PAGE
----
decided: October 2, 1980.
IN RE NOMINATION PAPERS OF JOHN W. MORRIS. APPEAL OF RAYMOND F. LEDERER
Appeal No. 80-3-732, from the Order of the Commonwealth Court of Pennsylvania No. 1977 C.D. 1980; David W. Craig, Judge.
Richard A. Gahr, for appellant.
Gregory M. Harvey, Philadelphia, for appellee.
David F. Phifer, Gen. Counsel, Dept. of State, Harrisburg, for Secretary of Commonwealth.
O'Brien, C. J., and Roberts, Nix, Larsen, Flaherty and Kauffman, JJ. Nix, J., files a dissenting opinion. Larsen, Justice, dissenting.
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AND NOW, this 2nd day of October, 1980, the Order of Commonwealth Court is affirmed.
LARSON, Justice, dissenting.
I dissent; I would grant the prayer to set aside the nomination papers of John W. Morris and in support thereof cite Bucks County Democratic Party v. Tracy, 27 Bucks Co.L.Rep. 222 (1975), appeal dismissed per curiam, 464 Pa. 237, 346 A.2d 303 (1975).
NIX, Justice, dissenting.
The majority holds that Salera v. Tucker, 399 F.Supp. 1258 (E.D.Pa.1975), aff'd, 424 U.S. 959, 96 S.Ct. 1451, 47 L.Ed.2d 727 (1976) is controlling in the instant case. However, the majority overlooks a fundamental distinction between the situation in Salera and the case now before us. In Salera, the court based its decision to extend the statutory filing date*fn1 upon the fact that those candidates were independent, and by inference, deemed to be bona fide.*fn2 The permanent injunction in Salera only covers those types of independent
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candidate similarly situated. Appellee herein is not that type of person whose rights are unnecessarily infringed by the provisions which unconstitutionally barred Mr. Salera from the ballot.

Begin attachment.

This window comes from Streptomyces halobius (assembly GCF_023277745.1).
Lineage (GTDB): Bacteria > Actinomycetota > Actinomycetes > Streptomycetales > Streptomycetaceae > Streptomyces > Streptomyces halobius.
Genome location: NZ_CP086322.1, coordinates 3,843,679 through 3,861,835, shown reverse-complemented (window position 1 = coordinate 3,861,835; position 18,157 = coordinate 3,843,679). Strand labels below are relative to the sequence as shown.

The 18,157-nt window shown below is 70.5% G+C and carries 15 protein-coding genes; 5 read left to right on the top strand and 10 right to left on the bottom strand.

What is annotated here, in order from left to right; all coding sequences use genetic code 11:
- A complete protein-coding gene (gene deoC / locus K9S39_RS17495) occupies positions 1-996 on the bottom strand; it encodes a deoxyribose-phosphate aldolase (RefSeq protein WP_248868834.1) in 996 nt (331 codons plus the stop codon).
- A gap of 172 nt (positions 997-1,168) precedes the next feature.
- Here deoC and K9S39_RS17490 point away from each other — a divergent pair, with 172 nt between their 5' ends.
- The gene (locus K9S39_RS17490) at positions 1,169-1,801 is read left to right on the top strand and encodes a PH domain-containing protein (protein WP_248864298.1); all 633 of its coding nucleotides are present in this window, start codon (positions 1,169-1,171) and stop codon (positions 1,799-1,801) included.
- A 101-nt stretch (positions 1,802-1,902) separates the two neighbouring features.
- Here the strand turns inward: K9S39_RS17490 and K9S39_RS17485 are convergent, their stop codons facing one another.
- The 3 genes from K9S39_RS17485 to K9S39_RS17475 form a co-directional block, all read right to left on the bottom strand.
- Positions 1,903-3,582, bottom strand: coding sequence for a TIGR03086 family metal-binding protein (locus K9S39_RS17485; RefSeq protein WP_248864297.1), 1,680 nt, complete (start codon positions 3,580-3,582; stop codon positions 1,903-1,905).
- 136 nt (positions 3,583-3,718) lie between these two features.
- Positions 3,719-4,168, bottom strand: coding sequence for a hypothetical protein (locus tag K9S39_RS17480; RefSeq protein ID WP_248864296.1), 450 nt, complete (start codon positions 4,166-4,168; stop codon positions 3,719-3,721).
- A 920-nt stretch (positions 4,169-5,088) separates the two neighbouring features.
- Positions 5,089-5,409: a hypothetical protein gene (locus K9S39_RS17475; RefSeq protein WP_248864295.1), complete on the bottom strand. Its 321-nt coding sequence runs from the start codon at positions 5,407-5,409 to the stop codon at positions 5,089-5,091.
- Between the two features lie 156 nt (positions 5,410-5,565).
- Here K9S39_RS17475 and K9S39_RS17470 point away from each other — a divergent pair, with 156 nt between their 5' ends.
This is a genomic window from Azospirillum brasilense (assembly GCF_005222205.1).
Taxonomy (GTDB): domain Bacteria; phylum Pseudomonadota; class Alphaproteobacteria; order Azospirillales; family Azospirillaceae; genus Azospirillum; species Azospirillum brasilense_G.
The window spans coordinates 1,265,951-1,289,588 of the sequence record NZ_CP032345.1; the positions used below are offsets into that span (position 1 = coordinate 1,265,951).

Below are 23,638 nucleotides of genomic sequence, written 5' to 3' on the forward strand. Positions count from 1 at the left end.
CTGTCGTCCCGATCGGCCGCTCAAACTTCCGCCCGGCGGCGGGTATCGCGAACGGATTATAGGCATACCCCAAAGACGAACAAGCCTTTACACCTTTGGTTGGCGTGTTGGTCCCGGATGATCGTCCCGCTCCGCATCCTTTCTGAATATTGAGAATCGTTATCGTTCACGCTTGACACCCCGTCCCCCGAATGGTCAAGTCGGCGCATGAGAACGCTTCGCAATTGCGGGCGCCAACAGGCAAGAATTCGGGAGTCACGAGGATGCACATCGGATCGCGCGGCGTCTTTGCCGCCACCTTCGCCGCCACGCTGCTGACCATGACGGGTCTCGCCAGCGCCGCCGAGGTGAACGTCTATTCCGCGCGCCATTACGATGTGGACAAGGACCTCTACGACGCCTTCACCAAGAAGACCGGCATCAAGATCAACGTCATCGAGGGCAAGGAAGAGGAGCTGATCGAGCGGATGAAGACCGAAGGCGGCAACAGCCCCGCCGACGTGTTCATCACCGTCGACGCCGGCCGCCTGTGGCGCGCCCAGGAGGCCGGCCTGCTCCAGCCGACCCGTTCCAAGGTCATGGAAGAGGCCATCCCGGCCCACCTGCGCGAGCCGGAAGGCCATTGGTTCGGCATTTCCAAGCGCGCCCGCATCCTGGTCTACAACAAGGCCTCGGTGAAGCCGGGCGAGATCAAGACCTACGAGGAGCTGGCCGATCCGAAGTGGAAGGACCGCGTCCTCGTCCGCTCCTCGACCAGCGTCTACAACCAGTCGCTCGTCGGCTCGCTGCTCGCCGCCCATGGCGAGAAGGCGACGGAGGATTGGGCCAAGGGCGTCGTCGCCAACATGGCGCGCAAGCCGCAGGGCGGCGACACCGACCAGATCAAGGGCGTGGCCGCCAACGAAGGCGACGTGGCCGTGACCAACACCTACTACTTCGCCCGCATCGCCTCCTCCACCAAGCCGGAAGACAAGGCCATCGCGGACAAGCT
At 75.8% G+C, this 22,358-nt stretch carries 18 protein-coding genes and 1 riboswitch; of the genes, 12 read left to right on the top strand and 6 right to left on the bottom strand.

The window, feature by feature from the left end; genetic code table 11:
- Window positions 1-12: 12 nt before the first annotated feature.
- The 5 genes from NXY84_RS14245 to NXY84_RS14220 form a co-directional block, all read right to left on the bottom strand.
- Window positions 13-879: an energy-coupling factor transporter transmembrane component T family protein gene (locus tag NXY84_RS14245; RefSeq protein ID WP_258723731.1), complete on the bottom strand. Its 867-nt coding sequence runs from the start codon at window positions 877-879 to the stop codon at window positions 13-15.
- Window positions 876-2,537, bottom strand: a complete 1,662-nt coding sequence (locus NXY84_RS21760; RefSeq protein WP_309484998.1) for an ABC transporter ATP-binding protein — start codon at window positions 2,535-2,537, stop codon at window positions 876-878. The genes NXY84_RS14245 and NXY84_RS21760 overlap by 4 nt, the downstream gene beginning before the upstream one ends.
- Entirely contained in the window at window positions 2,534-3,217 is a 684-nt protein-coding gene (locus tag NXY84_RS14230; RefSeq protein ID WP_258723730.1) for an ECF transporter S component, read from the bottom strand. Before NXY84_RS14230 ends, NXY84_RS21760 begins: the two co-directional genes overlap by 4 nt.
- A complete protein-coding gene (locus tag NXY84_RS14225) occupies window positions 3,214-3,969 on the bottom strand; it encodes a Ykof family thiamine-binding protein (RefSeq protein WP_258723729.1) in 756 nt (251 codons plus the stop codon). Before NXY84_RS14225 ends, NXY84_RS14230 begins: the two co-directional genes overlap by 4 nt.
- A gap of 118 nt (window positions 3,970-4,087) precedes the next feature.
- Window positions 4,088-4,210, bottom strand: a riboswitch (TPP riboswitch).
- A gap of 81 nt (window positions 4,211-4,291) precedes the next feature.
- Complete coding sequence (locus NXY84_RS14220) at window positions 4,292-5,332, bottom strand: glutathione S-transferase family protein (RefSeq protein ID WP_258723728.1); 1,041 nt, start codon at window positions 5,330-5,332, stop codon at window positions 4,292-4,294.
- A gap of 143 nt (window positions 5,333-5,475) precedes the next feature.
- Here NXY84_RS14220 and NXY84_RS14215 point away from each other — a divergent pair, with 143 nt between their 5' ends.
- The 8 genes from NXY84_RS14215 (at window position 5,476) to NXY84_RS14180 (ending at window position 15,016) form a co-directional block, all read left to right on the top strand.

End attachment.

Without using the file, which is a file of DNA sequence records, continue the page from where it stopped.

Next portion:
The Commonwealth of Pennsylvania has a compelling state interest in protecting and maintaining the integrity and stability of its nominating process, including the various routes to the ballot. Storer v. Brown, 415 U.S. 724, 94 S.Ct. 1274, 39 L.Ed.2d 714 (1974).
"The direct party primary . . . is not merely an exercise or warm-up for the general election, but an integral part of the entire election process, the initial stage in a two-stage process by which the people choose their public officers. It functions to winnow out and finally reject all but the chosen candidates. The State's general policy is to have contending forces within the party employ the primary campaign and primary election to finally settle their differences. The general election ballot is reserved for major struggles; it is not a forum for continuing intraparty feuds." Id. at 735, 94 S.Ct. at 1281.
In the instant case, appellee filed a nominating petition as a Democrat to run for Representative in Congress from the Third Congressional District in the primary election held April 22, 1980, but prior to the primary, voluntarily withdrew his petition. Appellee then continued to participate in several functions of the Democratic Party.
*fn1 25 P.S. § 2913(b) and (c).
*fn2 In distinguishing the case Williams v. Tucker, 382 F.Supp. 381, 386 (M.D.Pa.1974), the court in Salera stated: "In Williams the challenge to the constitutionality of § 2913(b) and (c) came from a defeated party candidate . . . . in fact, he [Williams] was completely unconcerned with § 2923's effect on bona fide independent associations or candidates." 399 F.Supp. at 1268 (emphasis added).
*fn3 The legislature has recently amended the Election Code to provide for a one year "disaffiliation" requirement for independent candidates, Act 134 of 1980 (effective January 1, 1981), thus further articulating a firm intention to preserve the integrity of the nominating process.